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J Clin Oncol. 1994 Aug;12(8):1607-15.

Survival of infants with primitive neuroectodermal tumors or malignant ependymomas of the CNS treated with eight drugs in 1 day: a report from the Childrens Cancer Group.

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  • 1Children's Hospital and Medical Center, Seattle, WA.



Very young children with CNS primitive neuroectodermal tumors (PNETs) and ependymomas have a poor prognosis and commonly have impairment of growth and cognitive abilities, in part resulting from radiotherapy. Thus, an intensive chemotherapeutic regimen was used to treat children less than 18 months of age at diagnosis.


Children were treated on a Childrens Cancer Group (CCG) protocol with an eight-drug chemotherapeutic regimen (vincristine, carmustine, procarbazine, hydroxyurea, cisplatin, cytarabine, prednisone, and cyclophosphamide) following surgery and postoperative staging. Delayed or reduced-volume radiotherapy was to be administered to all patients, but, in fact, was omitted in most cases.


On central review of pathology, 82 children had diagnosis concordant with study entry criteria. Of these, 46 (56%) had posterior fossa (PF) PNET, eight (10%) had pineal PNET, 11 (12%) had nonpineal supratentorial PNET, 15 (18%) had ependymoma, and two had rhabdoid tumors. Fifty percent of tumor resections were complete, as verified by postoperative computed tomographic (CT) scan, and 23% of patients had metastatic disease at the time of diagnosis. Objective tumor response was documented following two cycles of chemotherapy in 28% of assessable patients. Toxicity of chemotherapy was primarily hematopoietic. Five children died of chemotherapy-related complications. Radiotherapy was administered to only nine patients before tumor progression. The 3-year progression-free survival (PFS) rates for PF PNET, pineal PNET, supratentorial nonpineal PNET, and ependymoma are 22% (SE = 6%), 0%, 55% (16%), and 26% (11%), respectively. The 3-year PFS rate for those children without metastatic disease was 29% (6%), as compared with 11% (6%) for those with metastatic disease. The only independent predictors of PFS were metastasis stage and location of the tumor within the pineal region. The median time to progression was 6 months. Twenty-four children completed the chemotherapeutic regimen without tumor progression; 19 are event-free survivors more than 2 years from diagnosis, only three of whom received radiation therapy.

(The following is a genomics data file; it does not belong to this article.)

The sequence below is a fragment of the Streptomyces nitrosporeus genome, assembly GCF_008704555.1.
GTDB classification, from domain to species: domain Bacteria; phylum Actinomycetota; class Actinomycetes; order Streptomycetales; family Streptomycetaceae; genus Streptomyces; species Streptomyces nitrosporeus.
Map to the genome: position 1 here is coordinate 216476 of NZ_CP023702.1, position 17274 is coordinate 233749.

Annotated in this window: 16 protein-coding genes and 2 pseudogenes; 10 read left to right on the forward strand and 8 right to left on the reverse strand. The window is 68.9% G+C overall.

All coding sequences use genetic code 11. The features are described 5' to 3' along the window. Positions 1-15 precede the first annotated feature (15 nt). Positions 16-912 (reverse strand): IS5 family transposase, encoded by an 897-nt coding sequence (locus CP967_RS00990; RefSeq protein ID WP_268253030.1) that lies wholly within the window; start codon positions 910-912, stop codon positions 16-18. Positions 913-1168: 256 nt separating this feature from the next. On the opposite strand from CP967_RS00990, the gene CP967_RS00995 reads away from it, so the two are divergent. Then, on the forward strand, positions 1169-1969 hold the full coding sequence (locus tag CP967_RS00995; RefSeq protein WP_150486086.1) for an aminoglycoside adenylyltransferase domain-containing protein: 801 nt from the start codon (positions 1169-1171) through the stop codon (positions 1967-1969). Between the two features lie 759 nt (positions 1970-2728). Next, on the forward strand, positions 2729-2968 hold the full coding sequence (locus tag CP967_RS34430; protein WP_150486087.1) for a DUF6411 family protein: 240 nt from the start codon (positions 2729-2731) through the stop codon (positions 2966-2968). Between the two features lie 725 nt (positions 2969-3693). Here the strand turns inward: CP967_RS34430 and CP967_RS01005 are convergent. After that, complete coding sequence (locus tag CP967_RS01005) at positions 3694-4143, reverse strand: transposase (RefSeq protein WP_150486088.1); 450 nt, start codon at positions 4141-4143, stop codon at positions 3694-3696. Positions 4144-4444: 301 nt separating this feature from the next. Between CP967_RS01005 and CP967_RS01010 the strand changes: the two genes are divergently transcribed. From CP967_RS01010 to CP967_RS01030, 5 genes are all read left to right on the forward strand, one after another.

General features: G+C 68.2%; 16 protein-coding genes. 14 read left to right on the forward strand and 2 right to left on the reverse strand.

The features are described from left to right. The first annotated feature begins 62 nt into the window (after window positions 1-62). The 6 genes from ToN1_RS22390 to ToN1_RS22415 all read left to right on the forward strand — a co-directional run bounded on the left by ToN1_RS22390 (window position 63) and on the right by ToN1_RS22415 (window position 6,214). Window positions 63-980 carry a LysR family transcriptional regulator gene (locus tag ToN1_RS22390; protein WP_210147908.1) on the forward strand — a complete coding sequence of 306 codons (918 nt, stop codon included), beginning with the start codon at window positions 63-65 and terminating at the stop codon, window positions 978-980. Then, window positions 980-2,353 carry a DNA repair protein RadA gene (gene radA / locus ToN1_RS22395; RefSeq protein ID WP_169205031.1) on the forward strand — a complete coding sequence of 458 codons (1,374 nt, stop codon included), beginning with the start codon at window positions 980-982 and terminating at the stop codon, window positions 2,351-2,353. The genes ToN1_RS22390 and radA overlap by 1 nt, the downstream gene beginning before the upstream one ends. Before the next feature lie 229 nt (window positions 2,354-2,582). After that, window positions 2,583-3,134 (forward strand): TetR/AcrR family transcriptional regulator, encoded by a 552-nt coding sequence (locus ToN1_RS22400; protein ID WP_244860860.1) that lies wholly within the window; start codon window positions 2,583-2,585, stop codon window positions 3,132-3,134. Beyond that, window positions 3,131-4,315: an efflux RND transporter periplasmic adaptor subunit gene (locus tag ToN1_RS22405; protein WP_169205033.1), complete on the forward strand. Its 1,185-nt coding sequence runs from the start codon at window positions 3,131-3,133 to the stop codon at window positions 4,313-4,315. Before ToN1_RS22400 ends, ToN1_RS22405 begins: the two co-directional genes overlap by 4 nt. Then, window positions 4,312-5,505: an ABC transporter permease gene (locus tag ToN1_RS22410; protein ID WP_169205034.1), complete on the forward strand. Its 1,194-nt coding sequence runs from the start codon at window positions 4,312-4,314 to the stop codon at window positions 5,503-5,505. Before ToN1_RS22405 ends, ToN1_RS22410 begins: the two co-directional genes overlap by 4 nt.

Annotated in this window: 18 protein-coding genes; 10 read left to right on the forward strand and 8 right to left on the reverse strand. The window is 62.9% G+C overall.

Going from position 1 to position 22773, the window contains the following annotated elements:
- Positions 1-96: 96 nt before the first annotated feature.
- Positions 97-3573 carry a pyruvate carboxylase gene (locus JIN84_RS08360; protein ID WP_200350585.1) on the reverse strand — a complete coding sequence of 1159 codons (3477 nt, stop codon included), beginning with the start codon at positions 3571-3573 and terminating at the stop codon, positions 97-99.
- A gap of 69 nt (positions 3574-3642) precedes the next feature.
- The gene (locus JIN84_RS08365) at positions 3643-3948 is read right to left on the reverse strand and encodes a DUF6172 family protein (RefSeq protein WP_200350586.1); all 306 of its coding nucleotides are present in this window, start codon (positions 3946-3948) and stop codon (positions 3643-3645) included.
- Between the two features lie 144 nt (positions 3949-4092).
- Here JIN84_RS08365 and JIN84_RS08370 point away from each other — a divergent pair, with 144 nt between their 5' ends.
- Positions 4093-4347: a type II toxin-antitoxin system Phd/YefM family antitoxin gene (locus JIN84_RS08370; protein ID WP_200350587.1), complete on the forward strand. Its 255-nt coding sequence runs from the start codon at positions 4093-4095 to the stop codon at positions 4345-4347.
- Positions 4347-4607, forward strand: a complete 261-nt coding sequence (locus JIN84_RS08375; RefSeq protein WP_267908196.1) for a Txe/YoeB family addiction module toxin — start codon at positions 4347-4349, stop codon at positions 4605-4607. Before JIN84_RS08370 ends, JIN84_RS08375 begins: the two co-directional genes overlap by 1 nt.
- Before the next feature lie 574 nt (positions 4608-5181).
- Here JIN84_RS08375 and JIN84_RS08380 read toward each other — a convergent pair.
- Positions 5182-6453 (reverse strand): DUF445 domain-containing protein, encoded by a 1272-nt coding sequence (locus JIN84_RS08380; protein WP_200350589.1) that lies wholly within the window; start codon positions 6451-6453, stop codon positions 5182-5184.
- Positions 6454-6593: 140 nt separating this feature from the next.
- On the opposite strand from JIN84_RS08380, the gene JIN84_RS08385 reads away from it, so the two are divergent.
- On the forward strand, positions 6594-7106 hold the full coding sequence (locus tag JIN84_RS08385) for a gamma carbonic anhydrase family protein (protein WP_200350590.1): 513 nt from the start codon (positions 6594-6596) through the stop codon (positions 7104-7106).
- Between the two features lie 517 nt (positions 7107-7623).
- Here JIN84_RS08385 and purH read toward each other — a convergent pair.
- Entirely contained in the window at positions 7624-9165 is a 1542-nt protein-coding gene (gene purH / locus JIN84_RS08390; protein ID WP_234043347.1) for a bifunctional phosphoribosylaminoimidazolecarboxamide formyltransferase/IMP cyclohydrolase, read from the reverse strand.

While overall survival in this group of very young patients is poor, a subset of children who have received only chemotherapy as adjuvant treatment remain free from tumor recurrence.

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